Former England footballer launches ‘Eat like a Lioness’ campaign

Former England footballer launches ‘Eat like a Lioness’ campaign

Former England footballer Anita Asante has been transformed into a lioness amid the Women’s Football World Cup to encourage teenage girls to ‘eat like a lioness’ to improve their performance.

Asante encouraged budding footballers to eat red meat and dairy as part of a healthy, balanced diet.

The Agriculture and Horticulture Development Board (AHDB) has partnered with Anita Asante – who has 71 England caps and has won the Women’s FA Cup four times – and former nutritionist to the England Women’s football team, Dr James Morehen, to raise awareness of the benefits of a balanced diet that includes red meat and dairy, which are some of the most nutrient dense foods available.

AHDB said that together, they want to help more young athletes realise their full potential by understanding the science of what they eat, rather than feeling pressurised into restricting their diet, unnecessarily. 

Dr Morehen, commented: “Young athletes, especially girls, require proper nourishment to meet the demands of a physically active lifestyle.

“Often overlooked, lean red meat and dairy are the main source of a range of vitamins and minerals that contribute to good health, including nutrients that can be more difficult to get from a plant-based diet, such as calcium, iron, high-quality protein and vitamin B12.”

The campaign comes as research shows a third of girls (35%) play football, with many inspired to start by the current women’s England football team.

Ensuring a healthy diet for young girls

AHDB found that:

  • 53% of teenage girls told AHDB they restrict what they eat
  • 44% have experienced tiredness and a lack of energy in the last year
  • 29% say they have cut back on dairy or red meat in the last year
  • 26% either have been diagnosed with, or suspect they have, either a Vitamin B12 or iron deficiency.

Dr Morehen, added: “It’s not just about eating enough food, it’s about eating the right balance of food. We know the healthier and more varied a diet you have the more likely you are to achieve recommended nutrient intake levels.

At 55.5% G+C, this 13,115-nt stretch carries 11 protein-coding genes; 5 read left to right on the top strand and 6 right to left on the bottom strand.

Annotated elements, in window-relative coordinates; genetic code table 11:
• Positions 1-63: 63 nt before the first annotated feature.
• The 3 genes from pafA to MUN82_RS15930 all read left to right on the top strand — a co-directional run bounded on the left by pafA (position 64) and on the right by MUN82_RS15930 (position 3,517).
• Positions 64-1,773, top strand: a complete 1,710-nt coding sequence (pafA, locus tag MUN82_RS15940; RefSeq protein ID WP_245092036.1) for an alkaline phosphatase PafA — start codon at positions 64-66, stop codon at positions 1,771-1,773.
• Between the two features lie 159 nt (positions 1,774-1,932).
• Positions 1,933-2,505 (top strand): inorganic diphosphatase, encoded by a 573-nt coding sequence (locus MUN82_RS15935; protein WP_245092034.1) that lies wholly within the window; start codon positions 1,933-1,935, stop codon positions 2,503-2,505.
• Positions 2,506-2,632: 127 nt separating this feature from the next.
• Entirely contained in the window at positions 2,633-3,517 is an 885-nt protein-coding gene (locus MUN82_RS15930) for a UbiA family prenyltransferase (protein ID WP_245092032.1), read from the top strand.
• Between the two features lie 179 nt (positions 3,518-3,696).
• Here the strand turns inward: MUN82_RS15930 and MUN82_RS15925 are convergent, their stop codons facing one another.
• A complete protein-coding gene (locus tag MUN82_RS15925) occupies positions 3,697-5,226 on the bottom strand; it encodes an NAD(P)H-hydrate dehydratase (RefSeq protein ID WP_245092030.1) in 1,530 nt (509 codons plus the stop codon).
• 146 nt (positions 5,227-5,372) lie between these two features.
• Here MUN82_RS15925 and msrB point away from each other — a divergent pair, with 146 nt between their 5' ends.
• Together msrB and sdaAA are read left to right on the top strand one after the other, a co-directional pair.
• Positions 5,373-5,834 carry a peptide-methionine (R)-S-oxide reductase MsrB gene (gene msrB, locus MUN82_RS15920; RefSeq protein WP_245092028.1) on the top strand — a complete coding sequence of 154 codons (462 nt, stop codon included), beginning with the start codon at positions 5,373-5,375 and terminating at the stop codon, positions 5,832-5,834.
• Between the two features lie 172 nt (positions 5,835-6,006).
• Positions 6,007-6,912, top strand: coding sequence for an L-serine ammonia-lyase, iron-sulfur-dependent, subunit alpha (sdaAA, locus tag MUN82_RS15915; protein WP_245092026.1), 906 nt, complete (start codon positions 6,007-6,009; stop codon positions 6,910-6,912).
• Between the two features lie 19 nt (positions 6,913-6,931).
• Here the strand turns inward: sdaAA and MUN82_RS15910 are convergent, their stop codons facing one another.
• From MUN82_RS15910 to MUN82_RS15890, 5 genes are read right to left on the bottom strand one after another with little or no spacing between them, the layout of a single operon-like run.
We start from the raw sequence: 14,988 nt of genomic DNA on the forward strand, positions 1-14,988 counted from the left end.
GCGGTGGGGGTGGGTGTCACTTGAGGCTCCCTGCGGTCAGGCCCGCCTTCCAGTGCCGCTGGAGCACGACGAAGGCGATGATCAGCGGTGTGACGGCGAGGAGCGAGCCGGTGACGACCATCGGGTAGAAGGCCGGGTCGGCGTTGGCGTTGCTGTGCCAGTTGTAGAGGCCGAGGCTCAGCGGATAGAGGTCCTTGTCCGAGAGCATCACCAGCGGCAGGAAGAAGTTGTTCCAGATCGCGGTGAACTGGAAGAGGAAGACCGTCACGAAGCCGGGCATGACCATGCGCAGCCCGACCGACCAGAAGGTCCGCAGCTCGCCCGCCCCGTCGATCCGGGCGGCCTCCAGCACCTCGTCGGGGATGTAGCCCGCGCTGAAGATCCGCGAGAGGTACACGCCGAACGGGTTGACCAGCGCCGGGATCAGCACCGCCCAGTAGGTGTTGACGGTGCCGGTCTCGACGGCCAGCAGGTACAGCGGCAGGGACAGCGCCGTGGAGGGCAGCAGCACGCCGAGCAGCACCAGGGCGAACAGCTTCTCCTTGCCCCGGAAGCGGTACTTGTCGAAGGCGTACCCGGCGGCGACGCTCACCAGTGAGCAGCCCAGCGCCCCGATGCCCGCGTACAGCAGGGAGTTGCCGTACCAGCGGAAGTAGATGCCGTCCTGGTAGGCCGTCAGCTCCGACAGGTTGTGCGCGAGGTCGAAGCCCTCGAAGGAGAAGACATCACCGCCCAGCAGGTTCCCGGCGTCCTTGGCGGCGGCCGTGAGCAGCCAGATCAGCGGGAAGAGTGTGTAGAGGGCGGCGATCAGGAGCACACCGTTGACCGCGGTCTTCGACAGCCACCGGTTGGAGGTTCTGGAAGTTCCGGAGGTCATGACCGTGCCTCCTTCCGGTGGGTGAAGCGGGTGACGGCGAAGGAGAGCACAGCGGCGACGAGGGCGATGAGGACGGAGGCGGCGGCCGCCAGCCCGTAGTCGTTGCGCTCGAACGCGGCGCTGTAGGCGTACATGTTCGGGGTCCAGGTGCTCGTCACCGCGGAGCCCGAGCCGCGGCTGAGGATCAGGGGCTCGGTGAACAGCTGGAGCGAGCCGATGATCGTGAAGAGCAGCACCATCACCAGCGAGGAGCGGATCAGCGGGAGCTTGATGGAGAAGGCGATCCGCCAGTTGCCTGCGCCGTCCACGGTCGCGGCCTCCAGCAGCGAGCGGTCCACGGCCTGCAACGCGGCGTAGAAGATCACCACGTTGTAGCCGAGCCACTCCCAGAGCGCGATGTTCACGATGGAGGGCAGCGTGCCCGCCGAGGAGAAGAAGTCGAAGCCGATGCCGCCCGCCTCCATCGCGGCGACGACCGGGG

“Three in 10 girls (29%) say they have cut back on dairy or red meat in the last year – with many wrongly believing it’s not good for their health (37%) or will make them put on weight (18%).

“For anyone looking to achieve a healthier more active lifestyle this year, my recommendation is to maintain a varied and balanced diet – and to not ditch certain foods unnecessarily, then you are giving yourself the best possible chance of achieving adequate nutrient intakes, and not missing out on health benefits,” said Dr. Morehen. 

“Eating a balanced diet is critical in sport.”

Anita Asante

Anita worked with artist Kate Monroe to turn her hands and back into a lioness’ face.

This is supported by latest research from the Food and Agriculture Organisations of the United Nations, which has found that meat, eggs, and milk offer important sources of much-needed nutrients, including vitamin B12, iron and calcium, which are not so easily obtained when animal sourced foods are severely restricted. AHDB said that these nutrients are particularly important for those at key life stages such as adolescence.

Former Lioness Asante added: “Without ample fuel before a big game, I wouldn’t stand a chance at performing optimally on pitch – both physically and mentally. The night before a big match I’d usually eat something with proteins and carbs for energy – such as spaghetti bolognese with lean beef mince, in fact it became a bit of a ritual for me. 

“The morning of the game, I’d also have porridge with milk to ensure that when I’m on the pitch I’m fuelled with all the key nutrients that are needed to ensure my body is prepared for the physical demands of the game. Eating a balanced diet is critical in sport.”

AHDB emphasises that while incorporating meat and dairy products into a young athlete’s diet is important, it is equally vital to maintain a well-rounded and balanced eating plan. Encouraging the consumption of lean cuts of meat and dairy products while also incorporating ample amounts of fruits, vegetables, whole grains and legumes ensures a comprehensive nutritional approach.

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